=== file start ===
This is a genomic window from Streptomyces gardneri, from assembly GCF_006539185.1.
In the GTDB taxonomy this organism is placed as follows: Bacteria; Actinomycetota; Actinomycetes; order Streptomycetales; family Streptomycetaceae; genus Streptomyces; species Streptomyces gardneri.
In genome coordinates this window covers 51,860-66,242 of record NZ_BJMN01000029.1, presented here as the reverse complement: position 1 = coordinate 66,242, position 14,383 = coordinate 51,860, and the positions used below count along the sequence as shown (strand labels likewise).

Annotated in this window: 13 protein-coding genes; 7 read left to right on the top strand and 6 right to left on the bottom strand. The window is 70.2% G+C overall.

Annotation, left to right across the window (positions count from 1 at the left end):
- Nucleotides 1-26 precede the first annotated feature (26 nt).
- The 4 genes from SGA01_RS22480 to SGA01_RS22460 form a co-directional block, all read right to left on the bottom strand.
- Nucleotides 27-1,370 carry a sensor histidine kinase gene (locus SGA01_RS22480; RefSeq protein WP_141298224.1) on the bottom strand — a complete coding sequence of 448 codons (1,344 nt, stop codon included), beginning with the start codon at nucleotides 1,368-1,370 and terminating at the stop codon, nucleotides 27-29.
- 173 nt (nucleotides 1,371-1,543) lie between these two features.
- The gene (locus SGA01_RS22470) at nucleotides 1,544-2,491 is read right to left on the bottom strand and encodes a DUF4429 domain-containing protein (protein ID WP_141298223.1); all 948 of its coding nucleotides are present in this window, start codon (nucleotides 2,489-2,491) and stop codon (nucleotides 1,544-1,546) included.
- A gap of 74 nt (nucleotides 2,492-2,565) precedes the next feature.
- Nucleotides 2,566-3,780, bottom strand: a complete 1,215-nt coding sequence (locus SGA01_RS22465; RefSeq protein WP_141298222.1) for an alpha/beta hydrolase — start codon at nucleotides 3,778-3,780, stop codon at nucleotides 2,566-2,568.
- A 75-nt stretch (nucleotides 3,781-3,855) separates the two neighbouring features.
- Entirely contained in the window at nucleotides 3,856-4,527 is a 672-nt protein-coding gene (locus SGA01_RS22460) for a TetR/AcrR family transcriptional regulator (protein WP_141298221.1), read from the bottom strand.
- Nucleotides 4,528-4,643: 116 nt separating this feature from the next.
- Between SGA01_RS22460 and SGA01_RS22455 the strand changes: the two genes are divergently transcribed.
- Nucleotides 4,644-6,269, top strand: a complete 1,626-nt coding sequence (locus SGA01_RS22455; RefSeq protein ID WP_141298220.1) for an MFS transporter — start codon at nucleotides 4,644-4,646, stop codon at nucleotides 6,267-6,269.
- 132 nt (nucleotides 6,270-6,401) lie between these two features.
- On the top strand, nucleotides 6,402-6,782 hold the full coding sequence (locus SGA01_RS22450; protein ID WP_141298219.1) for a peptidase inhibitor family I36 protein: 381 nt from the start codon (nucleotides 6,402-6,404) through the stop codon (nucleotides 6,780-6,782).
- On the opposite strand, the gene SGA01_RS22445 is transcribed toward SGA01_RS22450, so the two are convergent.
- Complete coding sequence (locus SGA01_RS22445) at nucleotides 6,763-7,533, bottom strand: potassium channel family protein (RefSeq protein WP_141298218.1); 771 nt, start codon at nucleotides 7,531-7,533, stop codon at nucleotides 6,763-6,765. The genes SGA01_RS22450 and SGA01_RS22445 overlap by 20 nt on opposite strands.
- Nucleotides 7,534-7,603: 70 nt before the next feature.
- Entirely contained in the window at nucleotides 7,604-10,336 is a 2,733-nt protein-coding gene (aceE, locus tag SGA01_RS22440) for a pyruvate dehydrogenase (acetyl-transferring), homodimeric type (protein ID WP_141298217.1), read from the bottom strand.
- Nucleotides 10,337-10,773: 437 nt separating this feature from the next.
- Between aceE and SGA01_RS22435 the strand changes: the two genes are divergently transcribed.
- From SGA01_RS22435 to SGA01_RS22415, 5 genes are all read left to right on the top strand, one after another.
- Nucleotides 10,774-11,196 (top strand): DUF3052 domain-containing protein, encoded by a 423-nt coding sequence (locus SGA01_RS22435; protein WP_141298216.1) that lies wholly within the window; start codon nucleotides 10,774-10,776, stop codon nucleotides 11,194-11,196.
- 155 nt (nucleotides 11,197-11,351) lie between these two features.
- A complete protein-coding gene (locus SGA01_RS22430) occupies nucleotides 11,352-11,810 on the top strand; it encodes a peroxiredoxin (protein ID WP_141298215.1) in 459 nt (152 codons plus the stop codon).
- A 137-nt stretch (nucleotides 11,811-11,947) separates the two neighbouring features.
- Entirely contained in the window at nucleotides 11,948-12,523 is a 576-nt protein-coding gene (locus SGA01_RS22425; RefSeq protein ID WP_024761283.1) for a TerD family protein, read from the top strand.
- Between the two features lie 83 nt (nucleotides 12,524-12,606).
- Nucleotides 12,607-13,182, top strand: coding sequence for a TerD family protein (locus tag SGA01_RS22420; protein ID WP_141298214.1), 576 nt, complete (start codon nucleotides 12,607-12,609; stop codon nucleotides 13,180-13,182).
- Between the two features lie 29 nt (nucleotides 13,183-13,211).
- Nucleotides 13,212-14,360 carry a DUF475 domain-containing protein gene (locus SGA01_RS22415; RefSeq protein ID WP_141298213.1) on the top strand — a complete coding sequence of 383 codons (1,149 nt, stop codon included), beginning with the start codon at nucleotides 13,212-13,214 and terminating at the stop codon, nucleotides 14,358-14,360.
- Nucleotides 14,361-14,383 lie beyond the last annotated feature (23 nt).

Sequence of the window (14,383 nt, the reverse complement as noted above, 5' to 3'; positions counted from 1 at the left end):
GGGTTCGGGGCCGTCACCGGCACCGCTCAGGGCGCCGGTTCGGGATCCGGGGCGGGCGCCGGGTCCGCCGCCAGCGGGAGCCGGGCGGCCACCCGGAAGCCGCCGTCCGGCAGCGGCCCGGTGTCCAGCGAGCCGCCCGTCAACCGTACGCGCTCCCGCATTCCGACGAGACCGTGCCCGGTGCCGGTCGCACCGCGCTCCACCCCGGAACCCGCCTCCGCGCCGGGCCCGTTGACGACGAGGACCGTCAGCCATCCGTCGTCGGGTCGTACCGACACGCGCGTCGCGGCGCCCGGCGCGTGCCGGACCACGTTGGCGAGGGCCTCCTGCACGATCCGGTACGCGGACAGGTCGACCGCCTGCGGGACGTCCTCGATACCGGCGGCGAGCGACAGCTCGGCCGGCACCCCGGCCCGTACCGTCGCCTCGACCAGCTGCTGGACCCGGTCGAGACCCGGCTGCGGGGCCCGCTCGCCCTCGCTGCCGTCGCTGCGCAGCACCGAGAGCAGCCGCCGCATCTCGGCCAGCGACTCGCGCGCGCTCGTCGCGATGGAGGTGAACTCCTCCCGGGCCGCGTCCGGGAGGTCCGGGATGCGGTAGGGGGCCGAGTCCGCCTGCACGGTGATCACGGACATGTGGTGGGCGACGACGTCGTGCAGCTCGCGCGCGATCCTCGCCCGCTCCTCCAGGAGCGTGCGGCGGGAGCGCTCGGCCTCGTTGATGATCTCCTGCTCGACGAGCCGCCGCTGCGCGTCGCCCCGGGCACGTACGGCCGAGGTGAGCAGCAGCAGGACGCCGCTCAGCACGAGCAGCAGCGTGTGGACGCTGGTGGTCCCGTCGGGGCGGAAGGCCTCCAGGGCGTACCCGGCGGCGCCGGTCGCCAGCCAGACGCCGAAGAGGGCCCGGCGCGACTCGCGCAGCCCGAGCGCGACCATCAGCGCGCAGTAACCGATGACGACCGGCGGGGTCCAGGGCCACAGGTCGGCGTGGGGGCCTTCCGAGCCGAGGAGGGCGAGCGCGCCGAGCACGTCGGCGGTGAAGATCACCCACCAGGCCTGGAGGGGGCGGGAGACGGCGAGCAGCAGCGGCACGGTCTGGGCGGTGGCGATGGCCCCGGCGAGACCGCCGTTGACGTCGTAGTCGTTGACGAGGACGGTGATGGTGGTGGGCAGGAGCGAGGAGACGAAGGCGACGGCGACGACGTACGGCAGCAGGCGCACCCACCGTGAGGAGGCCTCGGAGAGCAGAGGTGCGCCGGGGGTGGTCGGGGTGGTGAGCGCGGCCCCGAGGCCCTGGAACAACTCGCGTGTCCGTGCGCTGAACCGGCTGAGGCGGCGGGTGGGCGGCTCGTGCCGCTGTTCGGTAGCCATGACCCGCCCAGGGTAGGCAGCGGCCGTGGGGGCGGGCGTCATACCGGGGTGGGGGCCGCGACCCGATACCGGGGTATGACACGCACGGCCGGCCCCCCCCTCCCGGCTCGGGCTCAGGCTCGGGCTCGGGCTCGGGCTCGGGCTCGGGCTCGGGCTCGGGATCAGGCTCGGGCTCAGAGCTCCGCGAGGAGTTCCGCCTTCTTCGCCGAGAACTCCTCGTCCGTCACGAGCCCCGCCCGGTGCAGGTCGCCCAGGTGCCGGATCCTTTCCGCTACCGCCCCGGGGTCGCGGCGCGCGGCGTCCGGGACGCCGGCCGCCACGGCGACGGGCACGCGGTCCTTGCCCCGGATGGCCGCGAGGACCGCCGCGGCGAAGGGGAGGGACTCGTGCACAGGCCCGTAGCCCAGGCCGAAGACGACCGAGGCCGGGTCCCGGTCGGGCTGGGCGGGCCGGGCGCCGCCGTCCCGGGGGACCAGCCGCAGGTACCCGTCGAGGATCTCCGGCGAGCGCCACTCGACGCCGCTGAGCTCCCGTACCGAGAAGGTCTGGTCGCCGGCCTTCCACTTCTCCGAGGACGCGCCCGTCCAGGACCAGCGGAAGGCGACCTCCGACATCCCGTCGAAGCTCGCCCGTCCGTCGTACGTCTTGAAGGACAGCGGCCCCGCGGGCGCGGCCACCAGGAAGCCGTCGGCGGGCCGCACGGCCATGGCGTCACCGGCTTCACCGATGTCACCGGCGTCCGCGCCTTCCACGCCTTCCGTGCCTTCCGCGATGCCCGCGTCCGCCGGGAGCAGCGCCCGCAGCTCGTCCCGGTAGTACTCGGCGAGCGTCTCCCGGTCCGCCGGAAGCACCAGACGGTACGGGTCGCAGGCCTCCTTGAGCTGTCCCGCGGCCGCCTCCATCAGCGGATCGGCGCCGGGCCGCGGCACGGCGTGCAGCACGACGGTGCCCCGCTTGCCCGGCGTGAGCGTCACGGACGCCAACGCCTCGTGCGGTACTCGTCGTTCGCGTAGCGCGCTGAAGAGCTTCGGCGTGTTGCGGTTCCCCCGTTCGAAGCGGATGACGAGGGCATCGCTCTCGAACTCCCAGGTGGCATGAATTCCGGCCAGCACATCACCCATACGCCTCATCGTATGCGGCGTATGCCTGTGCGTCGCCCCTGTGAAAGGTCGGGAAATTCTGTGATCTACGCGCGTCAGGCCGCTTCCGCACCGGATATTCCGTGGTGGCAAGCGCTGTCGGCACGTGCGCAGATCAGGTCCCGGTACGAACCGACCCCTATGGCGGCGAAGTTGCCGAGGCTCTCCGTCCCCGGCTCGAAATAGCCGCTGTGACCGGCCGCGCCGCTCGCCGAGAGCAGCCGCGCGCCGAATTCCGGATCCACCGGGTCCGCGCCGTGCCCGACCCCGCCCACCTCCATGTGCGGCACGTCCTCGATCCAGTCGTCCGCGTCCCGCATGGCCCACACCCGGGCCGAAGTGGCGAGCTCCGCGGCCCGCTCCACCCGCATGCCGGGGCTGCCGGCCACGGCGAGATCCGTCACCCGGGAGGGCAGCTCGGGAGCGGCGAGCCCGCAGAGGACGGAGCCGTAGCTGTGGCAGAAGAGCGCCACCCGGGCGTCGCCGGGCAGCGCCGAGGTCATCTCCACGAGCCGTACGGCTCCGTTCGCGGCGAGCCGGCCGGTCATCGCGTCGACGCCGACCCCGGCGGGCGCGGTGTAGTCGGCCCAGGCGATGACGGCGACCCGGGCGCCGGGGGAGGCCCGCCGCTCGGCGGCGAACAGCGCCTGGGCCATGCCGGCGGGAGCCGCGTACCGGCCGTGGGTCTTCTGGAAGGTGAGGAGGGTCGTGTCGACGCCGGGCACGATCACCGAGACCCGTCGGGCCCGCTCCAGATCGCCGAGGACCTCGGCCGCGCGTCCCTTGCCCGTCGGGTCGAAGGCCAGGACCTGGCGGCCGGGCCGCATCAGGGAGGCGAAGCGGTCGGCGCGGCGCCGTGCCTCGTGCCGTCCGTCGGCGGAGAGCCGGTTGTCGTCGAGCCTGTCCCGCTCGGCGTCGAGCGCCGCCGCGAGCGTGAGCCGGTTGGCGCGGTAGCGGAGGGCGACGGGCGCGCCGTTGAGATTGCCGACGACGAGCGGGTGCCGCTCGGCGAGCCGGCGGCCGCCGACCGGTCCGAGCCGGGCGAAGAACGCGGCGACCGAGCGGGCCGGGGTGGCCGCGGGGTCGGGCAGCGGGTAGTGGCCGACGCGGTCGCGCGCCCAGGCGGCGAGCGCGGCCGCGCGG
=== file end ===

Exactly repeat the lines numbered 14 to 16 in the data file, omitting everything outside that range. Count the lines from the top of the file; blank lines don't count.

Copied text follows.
- Entirely contained in the window at nucleotides 3,856-4,527 is a 672-nt protein-coding gene (locus SGA01_RS22460) for a TetR/AcrR family transcriptional regulator (protein WP_141298221.1), read from the bottom strand.
- Nucleotides 4,528-4,643: 116 nt separating this feature from the next.
- Between SGA01_RS22460 and SGA01_RS22455 the strand changes: the two genes are divergently transcribed.